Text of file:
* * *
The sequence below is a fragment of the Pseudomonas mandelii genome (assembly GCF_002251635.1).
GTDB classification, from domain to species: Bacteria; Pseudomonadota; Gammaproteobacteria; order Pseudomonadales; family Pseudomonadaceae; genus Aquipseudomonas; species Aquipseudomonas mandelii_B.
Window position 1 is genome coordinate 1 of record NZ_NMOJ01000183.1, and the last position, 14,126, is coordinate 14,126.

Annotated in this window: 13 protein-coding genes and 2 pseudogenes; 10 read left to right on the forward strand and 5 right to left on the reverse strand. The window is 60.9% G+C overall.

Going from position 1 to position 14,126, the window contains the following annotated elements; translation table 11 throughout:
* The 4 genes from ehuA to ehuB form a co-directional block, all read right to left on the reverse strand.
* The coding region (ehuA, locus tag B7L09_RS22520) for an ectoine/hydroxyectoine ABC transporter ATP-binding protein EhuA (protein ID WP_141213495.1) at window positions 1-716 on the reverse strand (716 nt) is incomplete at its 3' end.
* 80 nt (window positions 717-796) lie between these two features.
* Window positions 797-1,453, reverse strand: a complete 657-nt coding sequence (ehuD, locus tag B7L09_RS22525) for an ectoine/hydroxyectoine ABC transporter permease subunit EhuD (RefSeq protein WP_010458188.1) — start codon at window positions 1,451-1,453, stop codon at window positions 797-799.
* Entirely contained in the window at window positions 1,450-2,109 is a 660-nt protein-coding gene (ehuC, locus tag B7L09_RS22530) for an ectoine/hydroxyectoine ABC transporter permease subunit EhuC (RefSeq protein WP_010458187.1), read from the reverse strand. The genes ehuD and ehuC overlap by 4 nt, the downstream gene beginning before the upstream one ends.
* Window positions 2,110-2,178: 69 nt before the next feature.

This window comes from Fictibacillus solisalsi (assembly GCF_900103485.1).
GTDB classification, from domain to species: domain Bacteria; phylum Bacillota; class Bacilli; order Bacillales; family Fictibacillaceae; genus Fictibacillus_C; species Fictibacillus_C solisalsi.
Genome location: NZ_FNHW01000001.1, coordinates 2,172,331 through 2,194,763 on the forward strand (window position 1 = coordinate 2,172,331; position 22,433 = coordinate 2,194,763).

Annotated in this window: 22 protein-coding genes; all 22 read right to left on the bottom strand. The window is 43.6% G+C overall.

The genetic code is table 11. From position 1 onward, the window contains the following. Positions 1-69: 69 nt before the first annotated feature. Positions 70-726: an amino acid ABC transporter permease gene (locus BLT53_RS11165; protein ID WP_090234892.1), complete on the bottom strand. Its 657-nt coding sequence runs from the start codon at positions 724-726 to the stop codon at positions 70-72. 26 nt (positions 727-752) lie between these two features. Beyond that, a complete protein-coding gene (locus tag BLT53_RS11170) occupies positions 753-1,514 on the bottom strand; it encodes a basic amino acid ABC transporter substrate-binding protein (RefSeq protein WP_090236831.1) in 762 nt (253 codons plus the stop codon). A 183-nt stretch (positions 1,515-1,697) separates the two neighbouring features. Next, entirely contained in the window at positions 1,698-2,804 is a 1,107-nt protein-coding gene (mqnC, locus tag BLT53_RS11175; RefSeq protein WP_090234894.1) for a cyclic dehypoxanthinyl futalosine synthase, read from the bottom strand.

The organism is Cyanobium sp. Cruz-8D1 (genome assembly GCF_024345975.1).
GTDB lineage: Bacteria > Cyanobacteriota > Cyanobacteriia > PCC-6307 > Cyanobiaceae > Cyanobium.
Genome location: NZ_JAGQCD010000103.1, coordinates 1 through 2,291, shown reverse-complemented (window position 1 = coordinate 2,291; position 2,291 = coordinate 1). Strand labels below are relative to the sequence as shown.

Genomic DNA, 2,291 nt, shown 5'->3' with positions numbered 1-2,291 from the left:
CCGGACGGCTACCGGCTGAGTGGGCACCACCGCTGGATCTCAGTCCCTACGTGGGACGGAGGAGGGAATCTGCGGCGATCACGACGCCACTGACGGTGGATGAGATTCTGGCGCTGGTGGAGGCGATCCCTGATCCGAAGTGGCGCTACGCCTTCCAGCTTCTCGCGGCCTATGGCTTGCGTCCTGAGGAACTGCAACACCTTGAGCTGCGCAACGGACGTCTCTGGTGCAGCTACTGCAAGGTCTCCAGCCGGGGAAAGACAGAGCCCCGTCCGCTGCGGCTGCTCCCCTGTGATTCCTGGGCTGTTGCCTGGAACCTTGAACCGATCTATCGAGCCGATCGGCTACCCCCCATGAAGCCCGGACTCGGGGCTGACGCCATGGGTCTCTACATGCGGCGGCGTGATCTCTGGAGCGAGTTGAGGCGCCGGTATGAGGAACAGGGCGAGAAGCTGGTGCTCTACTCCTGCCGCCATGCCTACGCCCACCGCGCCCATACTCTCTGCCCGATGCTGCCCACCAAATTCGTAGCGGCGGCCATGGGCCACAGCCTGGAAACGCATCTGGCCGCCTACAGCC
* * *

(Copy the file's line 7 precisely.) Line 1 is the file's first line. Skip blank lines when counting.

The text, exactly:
* The coding region (ehuA, locus tag B7L09_RS22520) for an ectoine/hydroxyectoine ABC transporter ATP-binding protein EhuA (protein ID WP_141213495.1) at window positions 1-716 on the reverse strand (716 nt) is incomplete at its 3' end.